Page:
Brown Urges Commerce Department to Stand Up Against Unfair Chinese Trade Practices, Protect Jobs at Trenton's Magnode Corporation

During Administrative Review, Brown Calls on the Commerce Department to Use Accurate Data, Ensure Duties Cover Aluminum Extrusion Products

WASHINGTON, D.C. – Today, U.S. Sen. Sherrod Brown (D-OH) led a bipartisan group of eight senators in a letter urging the U.S. Department of Commerce to stand up for Butler County jobs – like those at Magnode Corporation – against unfair Chinese trade practices in the aluminum extrusion industry.

“When countries like China dump their products in the U.S. market, it threatens Ohio jobs and our workers’ ability to compete,” Brown said. “Ohio companies like Magnode Corporation in Trenton deserve a fair chance in the marketplace and the Commerce Department owes workers a full and fair investigation. That’s why I’m urging the Administration to address any harm caused to American businesses and workers.”

In a letter to Commerce Assistant Secretary for Enforcement and Compliance Paul Piquado, Brown called on the Administration to ensure a level playing field for aluminum extrusion manufacturers.

The Commerce Department is currently conducting an administrative review of the antidumping (AD) and countervailing duty (CVD) orders against Chinese imports of aluminum extrusions.  These orders are critical to stopping the flood of unfairly-traded imports. While this review is underway, Brown and the senators are urging the Commerce Department to work with the domestic industry to ensure the scope of the AD and CVD orders provides adequate relief to American companies and prevents evasion of the orders.  Additionally, the letter urges the Commerce Department to reevaluate data used in the administrative review of the CVD order. The original determinations used pricing data from the London Metals Exchange (LME) that did not accurately reflect the full price of aluminum in the global market.

Full text of the letter is below.

December 17, 2014

The Honorable Paul Piquado

Assistant Secretary for Enforcement and Compliance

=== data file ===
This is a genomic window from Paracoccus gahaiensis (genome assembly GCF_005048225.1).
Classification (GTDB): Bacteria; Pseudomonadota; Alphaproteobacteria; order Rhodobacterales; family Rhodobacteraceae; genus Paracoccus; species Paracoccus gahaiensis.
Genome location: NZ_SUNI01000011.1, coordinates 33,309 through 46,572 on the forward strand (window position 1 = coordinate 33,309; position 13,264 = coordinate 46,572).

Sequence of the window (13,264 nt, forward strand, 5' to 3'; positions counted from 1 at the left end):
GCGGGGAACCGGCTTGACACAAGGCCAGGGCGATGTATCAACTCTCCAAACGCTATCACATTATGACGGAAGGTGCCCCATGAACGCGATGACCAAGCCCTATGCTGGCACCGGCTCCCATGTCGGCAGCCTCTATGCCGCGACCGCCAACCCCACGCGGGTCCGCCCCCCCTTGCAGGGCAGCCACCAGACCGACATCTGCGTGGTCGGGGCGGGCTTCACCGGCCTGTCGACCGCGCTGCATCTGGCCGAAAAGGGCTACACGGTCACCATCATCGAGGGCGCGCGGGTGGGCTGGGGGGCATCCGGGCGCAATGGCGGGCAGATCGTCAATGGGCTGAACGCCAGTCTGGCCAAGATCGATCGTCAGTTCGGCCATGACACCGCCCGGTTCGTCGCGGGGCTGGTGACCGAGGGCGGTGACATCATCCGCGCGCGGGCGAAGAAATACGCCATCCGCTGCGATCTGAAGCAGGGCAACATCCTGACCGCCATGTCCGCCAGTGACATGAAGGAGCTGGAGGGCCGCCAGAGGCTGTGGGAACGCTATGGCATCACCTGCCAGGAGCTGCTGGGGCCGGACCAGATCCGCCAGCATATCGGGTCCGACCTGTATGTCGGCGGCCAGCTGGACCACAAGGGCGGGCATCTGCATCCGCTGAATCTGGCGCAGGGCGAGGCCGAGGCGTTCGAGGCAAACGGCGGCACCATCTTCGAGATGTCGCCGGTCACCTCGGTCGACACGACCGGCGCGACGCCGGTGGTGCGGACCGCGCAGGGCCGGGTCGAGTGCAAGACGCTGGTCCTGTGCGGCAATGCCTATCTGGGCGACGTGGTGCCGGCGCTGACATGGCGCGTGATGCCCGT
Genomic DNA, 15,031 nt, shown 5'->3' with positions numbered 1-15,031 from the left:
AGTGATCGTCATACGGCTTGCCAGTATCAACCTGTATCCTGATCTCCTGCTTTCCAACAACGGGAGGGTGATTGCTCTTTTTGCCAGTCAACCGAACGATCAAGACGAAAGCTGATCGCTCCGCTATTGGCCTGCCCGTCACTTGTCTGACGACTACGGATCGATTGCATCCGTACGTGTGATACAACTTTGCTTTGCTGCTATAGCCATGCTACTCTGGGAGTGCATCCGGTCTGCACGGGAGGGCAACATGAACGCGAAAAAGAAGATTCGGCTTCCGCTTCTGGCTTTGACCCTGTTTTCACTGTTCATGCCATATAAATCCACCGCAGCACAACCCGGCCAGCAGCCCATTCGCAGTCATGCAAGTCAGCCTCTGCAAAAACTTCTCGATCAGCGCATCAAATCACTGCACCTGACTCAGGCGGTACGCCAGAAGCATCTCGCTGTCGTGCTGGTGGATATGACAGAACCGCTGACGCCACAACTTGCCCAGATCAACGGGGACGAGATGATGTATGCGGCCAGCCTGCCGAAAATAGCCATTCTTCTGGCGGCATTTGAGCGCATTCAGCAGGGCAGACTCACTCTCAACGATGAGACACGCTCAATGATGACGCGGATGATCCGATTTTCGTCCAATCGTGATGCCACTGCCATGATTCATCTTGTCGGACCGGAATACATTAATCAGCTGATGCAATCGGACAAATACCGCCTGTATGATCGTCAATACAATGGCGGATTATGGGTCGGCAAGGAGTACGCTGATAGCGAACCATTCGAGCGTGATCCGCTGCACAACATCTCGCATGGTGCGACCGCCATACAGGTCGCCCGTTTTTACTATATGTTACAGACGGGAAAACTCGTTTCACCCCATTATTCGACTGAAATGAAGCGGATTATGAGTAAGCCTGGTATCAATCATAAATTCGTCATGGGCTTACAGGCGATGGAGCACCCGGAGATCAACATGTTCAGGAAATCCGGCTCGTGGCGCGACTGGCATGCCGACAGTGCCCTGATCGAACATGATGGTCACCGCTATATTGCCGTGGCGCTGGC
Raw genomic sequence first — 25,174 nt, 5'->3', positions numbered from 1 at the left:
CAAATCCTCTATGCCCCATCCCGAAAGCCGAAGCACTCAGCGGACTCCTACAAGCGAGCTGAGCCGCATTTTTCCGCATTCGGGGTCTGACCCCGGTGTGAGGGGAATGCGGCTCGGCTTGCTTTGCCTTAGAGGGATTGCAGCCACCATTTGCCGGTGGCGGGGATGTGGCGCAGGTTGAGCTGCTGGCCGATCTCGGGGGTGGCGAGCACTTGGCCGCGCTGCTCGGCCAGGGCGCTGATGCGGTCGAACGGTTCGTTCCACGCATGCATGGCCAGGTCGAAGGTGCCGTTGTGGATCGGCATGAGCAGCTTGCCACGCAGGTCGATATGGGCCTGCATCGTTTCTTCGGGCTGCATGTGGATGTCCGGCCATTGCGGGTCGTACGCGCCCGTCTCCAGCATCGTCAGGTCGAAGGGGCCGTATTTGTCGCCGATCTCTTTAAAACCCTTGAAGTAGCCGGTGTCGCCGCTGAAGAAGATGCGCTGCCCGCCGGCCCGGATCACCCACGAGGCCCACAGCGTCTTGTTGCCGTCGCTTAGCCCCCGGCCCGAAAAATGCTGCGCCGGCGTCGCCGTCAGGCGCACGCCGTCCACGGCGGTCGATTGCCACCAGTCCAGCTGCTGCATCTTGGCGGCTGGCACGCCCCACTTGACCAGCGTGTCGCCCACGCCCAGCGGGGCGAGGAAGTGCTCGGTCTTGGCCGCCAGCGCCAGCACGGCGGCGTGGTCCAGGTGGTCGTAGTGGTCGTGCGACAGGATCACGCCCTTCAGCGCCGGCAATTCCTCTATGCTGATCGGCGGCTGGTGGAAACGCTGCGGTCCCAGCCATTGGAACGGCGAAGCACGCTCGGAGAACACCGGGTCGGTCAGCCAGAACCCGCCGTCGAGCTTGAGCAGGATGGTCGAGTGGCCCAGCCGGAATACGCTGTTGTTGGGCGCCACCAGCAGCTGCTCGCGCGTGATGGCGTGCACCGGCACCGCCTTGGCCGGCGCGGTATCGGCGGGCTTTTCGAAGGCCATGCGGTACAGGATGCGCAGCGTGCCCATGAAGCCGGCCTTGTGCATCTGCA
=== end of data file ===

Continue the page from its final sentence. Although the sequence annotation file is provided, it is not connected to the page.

U.S. Department of Commerce

14th Street & Constitution Ave, NW

Washington, D.C. 20230

 

Dear Assistant Secretary Piquado:

We are writing to express our strong support for the domestic aluminum extrusions industry and the importance of maintaining strong antidumping (AD) and countervailing duty (CVD) orders against Chinese imports.  The AD and CVD orders have been critical to stopping the flood of unfairly traded imports, but the Department of Commerce’s recent decisions narrowing the scope of the orders and its use of skewed data in the current CVD administrative review could undermine the effectiveness of the orders. 

The AD and CVD orders against Chinese aluminum extrusions have stopped the flood of unfairly traded imports that brought the domestic sector to the brink of collapse in 2010.  By 2009, Chinese extrusions accounted for 19 percent of the U.S. market, but as a result of the orders, that market share dropped to less than one percent in 2013.  Without the duties on Chinese imports, the U.S. sector would face more mill closures and job losses. 

We understand that the scope of the orders has been challenging for the Department of Commerce to implement, but we ask that you work with the aluminum extrusions industry to develop a scope that is workable for American suppliers and the Department.  Specifically, we urge you to focus on the way you define “final finished products.”  The Department should not allow Chinese producers to evade the AD and CVD orders by adding an inconsequential component to a covered extruded aluminum product. 

In addition, we are concerned that the Department of Commerce used inaccurate data from the London Metals Exchange (LME) in their preliminary determination in the current administrative review of the CVD order.   Any LME pricing data must include the additional regional premiums consumers are required to pay to obtain the primary aluminum.  Without including the additional warehouse extraction fees, the LME data will not accurately reflect the price a purchaser would pay for the aluminum in the global market and will distort the outcome of the administrative review. 

We ask you to work with the domestic industry on both the scope and the LME data issues to ensure the domestic industry can compete on a level playing field. 

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